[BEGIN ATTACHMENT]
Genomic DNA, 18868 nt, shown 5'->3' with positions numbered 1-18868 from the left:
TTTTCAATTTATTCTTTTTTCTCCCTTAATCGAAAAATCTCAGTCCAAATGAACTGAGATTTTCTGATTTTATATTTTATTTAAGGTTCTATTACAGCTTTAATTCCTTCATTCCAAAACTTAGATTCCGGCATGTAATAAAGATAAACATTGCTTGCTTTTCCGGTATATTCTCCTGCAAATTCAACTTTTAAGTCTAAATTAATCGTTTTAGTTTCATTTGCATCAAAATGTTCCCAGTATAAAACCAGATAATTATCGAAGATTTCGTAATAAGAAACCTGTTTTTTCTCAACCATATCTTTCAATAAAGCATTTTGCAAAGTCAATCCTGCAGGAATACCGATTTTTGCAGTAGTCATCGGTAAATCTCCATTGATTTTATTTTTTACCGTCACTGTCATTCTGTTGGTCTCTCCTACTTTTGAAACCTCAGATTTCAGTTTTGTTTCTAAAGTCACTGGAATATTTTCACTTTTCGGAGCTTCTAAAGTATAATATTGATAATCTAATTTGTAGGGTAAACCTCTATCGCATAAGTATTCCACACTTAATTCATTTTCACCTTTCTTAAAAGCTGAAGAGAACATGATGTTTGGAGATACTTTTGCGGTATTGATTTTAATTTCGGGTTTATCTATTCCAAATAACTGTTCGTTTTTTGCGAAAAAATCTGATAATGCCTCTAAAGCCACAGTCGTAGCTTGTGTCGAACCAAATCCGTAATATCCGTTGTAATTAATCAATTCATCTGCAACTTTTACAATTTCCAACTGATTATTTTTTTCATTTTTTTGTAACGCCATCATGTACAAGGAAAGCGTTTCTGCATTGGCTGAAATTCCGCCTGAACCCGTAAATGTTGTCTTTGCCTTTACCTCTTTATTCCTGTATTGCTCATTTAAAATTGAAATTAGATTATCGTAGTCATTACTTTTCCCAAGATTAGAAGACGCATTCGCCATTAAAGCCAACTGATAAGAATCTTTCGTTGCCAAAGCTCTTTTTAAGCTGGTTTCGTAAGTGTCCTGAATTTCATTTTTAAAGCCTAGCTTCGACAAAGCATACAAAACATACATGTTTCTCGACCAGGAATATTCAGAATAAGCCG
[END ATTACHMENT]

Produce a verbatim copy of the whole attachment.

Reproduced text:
Genomic DNA, 18868 nt, shown 5'->3' with positions numbered 1-18868 from the left:
TTTTCAATTTATTCTTTTTTCTCCCTTAATCGAAAAATCTCAGTCCAAATGAACTGAGATTTTCTGATTTTATATTTTATTTAAGGTTCTATTACAGCTTTAATTCCTTCATTCCAAAACTTAGATTCCGGCATGTAATAAAGATAAACATTGCTTGCTTTTCCGGTATATTCTCCTGCAAATTCAACTTTTAAGTCTAAATTAATCGTTTTAGTTTCATTTGCATCAAAATGTTCCCAGTATAAAACCAGATAATTATCGAAGATTTCGTAATAAGAAACCTGTTTTTTCTCAACCATATCTTTCAATAAAGCATTTTGCAAAGTCAATCCTGCAGGAATACCGATTTTTGCAGTAGTCATCGGTAAATCTCCATTGATTTTATTTTTTACCGTCACTGTCATTCTGTTGGTCTCTCCTACTTTTGAAACCTCAGATTTCAGTTTTGTTTCTAAAGTCACTGGAATATTTTCACTTTTCGGAGCTTCTAAAGTATAATATTGATAATCTAATTTGTAGGGTAAACCTCTATCGCATAAGTATTCCACACTTAATTCATTTTCACCTTTCTTAAAAGCTGAAGAGAACATGATGTTTGGAGATACTTTTGCGGTATTGATTTTAATTTCGGGTTTATCTATTCCAAATAACTGTTCGTTTTTTGCGAAAAAATCTGATAATGCCTCTAAAGCCACAGTCGTAGCTTGTGTCGAACCAAATCCGTAATATCCGTTGTAATTAATCAATTCATCTGCAACTTTTACAATTTCCAACTGATTATTTTTTTCATTTTTTTGTAACGCCATCATGTACAAGGAAAGCGTTTCTGCATTGGCTGAAATTCCGCCTGAACCCGTAAATGTTGTCTTTGCCTTTACCTCTTTATTCCTGTATTGCTCATTTAAAATTGAAATTAGATTATCGTAGTCATTACTTTTCCCAAGATTAGAAGACGCATTCGCCATTAAAGCCAACTGATAAGAATCTTTCGTTGCCAAAGCTCTTTTTAAGCTGGTTTCGTAAGTGTCCTGAATTTCATTTTTAAAGCCTAGCTTCGACAAAGCATACAAAACATACATGTTTCTCGACCAGGAATATTCAGAATAAGCCG